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Bulgaria and the Vatican 
Автор: Божидар Димитров/Bojidar Dimitrov
Раздел: Българско Средновековие, Българска история на чужди езици
Издателство: Български дипломатически преглед
Народност: българска
първо издание, 2002 год.
меки корици, 56 стр.
Цена: 10,00 лв  
Foreword Cdtholicism in Bulgaria
Catholics and Uniats (Orthodox Bulgarians that have recognised the Holy Pope as Head of their Church) are about 80 up to 100 thousand in Bulgaria today. How did that religious denomination appear in the Bulgarian Orthodox multitude of about 9 million people?
In 1154, when the Western Churches split, there was not a single Catholic in the Bulgarian lands. In 1204, as a result of an agreement between Tsar Caloyan and Pope Innocent III, all Bulgarians became Uniats. However, in 1235, the Orthodox Christians in our country once again restored the Bulgarian Patriarchate, i.e. an independent Bulgarian Orthodox Church. In 1366 Hungary conquered the principality of Vidin on the Danube, where the Hungarian monks with the assistance of their troops converted to Catholicism about 200 thousand of the local population. Ivan Alexander, the then Bulgarian Tsar, retaliated with a "Blietzkrieg" and in 1369 defeated the Hungarian occupation forces, restoring his son as Prince of Vidin, whereafter the 200 000 people forcefully converted to Catholicism were reconverted back to the Orthodox Church, while the Hungarian monks were captured and drowned in the Danube.
The Ottoman Turks invaded these lands around the year 1396 and found an entirely Orthodox population, which was quickly conquered.
The history of present-day Catholicism in Bulgaria began in 1596, when i mendicant Franciscan monk discovered that at the town of Tchiprovtsy as veil as at three of the villages nearby (Copillovtsy, Zhelezna, and Clissoura) he predominant part of the population was made of Bulgarian Catholics. We laven't got now any records as of when and how these Bulgarians became
Roman Catholics. In the past, some of our Historians voiced a hypothesis that these Catholics were the offspring of some German overlanders, or of Albanian emigrants. Recently discovered Turkish archives point out, however, that the Tchiprovtsy Catholics were not foreigners but Bulgarians, some of them of the Nobility and Royal retinue, that had accompanied Prince Frougin, the son of Tsar Ivan Shishman, in his exile to Hungary. It was there that they embraced Catholicism but then, come 1440, they returned back home after an agreement with the Turkish authorities and settled down at the town of Tchiprovtsy and the area around it.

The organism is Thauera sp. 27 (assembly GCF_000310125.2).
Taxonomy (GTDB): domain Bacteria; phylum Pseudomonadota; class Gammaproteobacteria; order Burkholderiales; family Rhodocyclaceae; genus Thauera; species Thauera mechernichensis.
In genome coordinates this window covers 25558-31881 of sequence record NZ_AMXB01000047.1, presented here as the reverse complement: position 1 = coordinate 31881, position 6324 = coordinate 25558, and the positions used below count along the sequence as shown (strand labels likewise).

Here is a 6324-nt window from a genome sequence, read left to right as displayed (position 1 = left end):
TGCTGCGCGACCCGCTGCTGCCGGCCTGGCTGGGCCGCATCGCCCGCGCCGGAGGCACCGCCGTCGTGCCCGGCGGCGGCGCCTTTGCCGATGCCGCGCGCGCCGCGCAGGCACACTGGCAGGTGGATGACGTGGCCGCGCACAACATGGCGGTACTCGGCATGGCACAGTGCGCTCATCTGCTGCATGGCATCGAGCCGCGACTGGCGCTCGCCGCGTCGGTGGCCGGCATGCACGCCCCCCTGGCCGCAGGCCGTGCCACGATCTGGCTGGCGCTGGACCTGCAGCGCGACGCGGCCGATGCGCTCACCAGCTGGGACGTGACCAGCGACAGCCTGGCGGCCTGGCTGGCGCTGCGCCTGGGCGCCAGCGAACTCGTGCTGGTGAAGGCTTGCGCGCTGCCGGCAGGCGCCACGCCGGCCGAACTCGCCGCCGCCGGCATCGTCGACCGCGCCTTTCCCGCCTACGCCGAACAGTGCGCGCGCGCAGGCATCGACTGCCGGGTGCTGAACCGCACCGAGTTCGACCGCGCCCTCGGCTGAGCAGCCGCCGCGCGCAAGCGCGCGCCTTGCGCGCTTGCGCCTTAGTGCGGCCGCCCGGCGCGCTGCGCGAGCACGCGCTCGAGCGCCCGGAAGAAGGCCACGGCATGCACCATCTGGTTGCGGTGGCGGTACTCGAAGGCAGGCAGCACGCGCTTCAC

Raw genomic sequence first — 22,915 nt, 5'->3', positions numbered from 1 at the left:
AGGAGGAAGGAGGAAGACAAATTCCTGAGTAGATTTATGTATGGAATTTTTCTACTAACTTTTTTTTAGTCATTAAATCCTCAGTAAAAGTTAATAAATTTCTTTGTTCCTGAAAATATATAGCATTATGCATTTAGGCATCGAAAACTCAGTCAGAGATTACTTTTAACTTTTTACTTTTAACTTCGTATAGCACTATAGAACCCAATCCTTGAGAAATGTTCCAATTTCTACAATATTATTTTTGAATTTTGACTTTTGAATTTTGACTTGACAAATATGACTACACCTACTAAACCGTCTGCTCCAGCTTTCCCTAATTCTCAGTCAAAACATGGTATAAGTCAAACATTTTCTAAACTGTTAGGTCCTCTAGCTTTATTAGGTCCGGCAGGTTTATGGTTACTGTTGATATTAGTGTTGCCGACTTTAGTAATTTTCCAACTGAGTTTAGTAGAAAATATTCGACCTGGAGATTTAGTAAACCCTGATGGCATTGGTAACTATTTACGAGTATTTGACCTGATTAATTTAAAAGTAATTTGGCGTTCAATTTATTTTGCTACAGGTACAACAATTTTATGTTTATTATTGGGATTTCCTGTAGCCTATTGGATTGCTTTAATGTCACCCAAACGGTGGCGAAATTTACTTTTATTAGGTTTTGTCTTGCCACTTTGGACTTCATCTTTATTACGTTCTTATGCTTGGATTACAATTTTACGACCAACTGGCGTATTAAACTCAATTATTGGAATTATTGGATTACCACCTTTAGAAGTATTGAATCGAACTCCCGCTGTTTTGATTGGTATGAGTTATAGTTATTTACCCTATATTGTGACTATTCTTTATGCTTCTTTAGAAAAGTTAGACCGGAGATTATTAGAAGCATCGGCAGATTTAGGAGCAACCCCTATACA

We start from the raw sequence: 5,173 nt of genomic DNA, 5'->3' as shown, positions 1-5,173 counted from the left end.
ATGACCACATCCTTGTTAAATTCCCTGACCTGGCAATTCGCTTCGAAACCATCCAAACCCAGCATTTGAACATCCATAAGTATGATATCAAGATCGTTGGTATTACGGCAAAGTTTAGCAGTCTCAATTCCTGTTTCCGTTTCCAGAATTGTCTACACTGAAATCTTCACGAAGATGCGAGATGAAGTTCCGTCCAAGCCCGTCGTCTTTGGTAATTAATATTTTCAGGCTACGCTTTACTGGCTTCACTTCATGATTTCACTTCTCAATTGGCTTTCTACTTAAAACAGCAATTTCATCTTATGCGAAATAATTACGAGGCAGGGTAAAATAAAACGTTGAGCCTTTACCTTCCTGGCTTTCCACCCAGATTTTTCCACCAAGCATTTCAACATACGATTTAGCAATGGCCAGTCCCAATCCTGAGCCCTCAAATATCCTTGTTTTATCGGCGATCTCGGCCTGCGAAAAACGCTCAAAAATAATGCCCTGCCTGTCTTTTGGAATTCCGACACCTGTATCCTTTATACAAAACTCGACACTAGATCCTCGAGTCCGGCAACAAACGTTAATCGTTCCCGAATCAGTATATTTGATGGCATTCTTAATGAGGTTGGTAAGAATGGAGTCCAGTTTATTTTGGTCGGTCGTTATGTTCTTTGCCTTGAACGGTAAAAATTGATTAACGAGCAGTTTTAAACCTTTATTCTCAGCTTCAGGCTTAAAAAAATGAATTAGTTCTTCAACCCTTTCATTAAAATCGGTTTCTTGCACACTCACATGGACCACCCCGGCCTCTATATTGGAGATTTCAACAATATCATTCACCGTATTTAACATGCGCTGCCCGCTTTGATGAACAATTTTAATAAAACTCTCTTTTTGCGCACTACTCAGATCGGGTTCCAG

The Vatican decided to use that small Bulgarian nest of Catholicism in order to work on for further, more solid positions within Bulgaria, which in the 1396-1878 period was under the rule of the Ottoman Empire. In a comparatively short period of time hundreds of these Bulgarian Roman Catholics were given training and education at the Catholic Lyceum at Tchiprovets, as well as at the Clementine and Illyrian colleges in Italy. They headed the Catholic structures within the Bulgarian territories, where in the 1601—1647 period, schools, churches, monasteries, and nunneries were growing up as fast as mushrooms in a summer afternoon. The Bulgarian Catholic Missionaries succeeded in converting to Catholicism tens of thousands of Bulgarians within the regions of Nicopol on the Danube and Plovdiv as well. Almost all of them had been adherents to a heretic sect known as Paulikians. Catholicism in fact rescued these people for the Bulgarian nations as they were all be under the immediate threat of being converted to Islam, thus becoming Turks by nationality as well. Many Bulgarians working in service of the numerous Doubrouvnic traders were also converted to Catholicism within that period of time. The chances of Catholicism of winning a considerable part of the Bulgarians in those times were very good indeed, as the higher princes of the Orthodox clergy were predominantly Greek nationals, who led a denationalisation and Hellenisation policy, and they burdened their Orthodox flocks with enormous church taxes, tithes, etc. The Catholic priests were mostly Bulgarians, they collected no taxes or tithes, and were fervent Bulgarian patriots. Yet, they acted rashly in organising an uprising of the Bulgarian Roman Catholics against the Ottoman Turks in 1688. All the Bulgarian Catholic villages and towns were demolished to the ground, part of their population executed, others - enslaved and exiled. Some of the insurgents managed to escape, having crossed the Danube and gone North where, after many trials, they managed to settle down in the region of Banat.
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